I used to wear makeup. From age 12 to 16, I added more types of makeup to my daily routine each year, and I went through that daily routine even if I wasn’t planning to leave the house. I continued for a while into college before I realized that the insanely stressful life I was leading there did not allow time for makeup and many other students did not wear it–but I felt that college was an exceptional situation, so I still wore makeup to church, to my summer jobs, and whenever I went back to visit the town where I grew up. After college, I wore makeup to work and church and social events very consistently at first, but over time I began to wear less and less, until at age 31 I quit almost completely. Why?
- I’m in love with a man who dislikes makeup. Daniel and I got together just before my 21st birthday, and sometime within the first year he told me he didn’t really like women to wear makeup on an everyday basis. (Makeup for stage and video appearances, costumes, etc. is a different thing.) He said bluntly, “If you’re ugly, I’d rather just know about it up front!” I was shocked–and a little offended because he was criticizing something that I did myself, although I did recognize that he wasn’t saying I was ugly and dishonest–and I don’t remember how I responded. Something about social norms and being uncomfortable defying them too extremely, maybe. But
- I live in Pittsburgh. It is not a super-glamorous place. It is also–especially here in the university-riddled part of the city–not a very conformist place. People can look almost any way they want to look without exciting much comment, and there isn’t an overriding sense of judgment about The Right Way To Be. This is different from the medium-sized town in Oklahoma where I grew up, a company town with a large white middle class where, especially in the 1980s, a lot of people had strong ideas about the requirements of womanhood, which included wearing makeup in almost every situation. (I remember putting on makeup at Girl Scout camp for a day of working in the kitchen and teaching Brownies to tie knots–and nearly all of the other teenaged girls working with me put it on, too.) While my mom taught me that we don’t always have to conform, she did wear makeup most of the time; she still does. It took me a while to question what I had learned, to realize that Pittsburgh has different standards and that hardly anyone here was going to label me a failure as a woman if they saw me without eye shadow.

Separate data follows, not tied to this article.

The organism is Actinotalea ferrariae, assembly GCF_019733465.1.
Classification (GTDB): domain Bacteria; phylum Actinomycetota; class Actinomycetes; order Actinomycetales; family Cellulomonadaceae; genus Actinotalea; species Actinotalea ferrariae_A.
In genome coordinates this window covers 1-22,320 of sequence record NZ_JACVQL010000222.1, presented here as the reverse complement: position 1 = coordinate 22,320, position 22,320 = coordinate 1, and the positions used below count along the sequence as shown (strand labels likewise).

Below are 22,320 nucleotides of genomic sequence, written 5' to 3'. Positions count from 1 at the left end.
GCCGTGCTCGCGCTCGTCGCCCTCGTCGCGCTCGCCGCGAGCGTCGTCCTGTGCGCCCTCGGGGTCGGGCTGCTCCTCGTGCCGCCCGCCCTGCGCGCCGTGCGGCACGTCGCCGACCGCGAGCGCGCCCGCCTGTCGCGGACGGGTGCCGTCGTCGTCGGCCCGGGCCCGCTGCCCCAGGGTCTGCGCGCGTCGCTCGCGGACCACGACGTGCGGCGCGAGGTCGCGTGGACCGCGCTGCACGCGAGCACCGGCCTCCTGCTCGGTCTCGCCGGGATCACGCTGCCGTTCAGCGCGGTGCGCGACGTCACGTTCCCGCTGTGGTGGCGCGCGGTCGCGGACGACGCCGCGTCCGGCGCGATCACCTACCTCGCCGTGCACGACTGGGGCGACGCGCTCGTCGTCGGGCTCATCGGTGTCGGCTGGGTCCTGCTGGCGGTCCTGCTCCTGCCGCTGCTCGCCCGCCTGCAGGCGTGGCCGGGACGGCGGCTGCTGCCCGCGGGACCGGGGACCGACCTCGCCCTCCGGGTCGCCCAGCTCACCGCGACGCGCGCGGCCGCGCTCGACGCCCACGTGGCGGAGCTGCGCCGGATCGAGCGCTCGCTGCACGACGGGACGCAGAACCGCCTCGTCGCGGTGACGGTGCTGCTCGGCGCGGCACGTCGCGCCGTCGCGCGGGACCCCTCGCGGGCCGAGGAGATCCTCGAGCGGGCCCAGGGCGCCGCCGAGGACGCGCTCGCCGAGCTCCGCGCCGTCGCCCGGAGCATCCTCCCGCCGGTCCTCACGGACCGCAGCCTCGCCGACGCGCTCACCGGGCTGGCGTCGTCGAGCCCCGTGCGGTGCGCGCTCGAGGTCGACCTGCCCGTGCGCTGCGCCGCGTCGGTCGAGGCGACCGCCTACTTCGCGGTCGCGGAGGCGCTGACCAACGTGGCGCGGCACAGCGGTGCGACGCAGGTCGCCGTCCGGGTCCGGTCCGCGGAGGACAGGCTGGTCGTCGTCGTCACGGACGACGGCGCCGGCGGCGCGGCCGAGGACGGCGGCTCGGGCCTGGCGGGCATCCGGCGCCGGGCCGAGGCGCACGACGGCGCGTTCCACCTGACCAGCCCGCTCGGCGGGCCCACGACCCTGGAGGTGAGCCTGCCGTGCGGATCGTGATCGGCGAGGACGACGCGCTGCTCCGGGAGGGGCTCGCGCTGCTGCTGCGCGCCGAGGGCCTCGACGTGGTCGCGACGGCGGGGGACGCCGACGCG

- By age 25, I was working in social science research, as a data manager. I don’t have to be “on duty” with the public; my face doesn’t represent my employer. My office is a pretty casual place where people are much more serious about getting work done and being comfortable than about looking glamorous. I’d say about half the women I have worked with over the years have worn makeup to work. I don’t think I have ever heard a catty comment in my office about anyone not wearing makeup.
- Finally, when I was 31 and pregnant, my skin chemistry changed somehow such that my foundation makeup stopped staying in place on my face; it would coagulate and form blotches. I fussed over it every time I looked into a mirror. One day my boss–a woman in her sixties who never wears makeup–said, “What’s that gunk on your nose?” and I realized: Wearing makeup was not making me look prettier; it was making me look gunky. It was not making me feel better about myself; the smell of it was icky to my sensitive pregnant nose, yet I had been putting it on my nose and leaving it there all day. I quit, and I have not worn makeup (except when in costume, and the occasional tinted lip gloss in the winter) for more than 8 years now.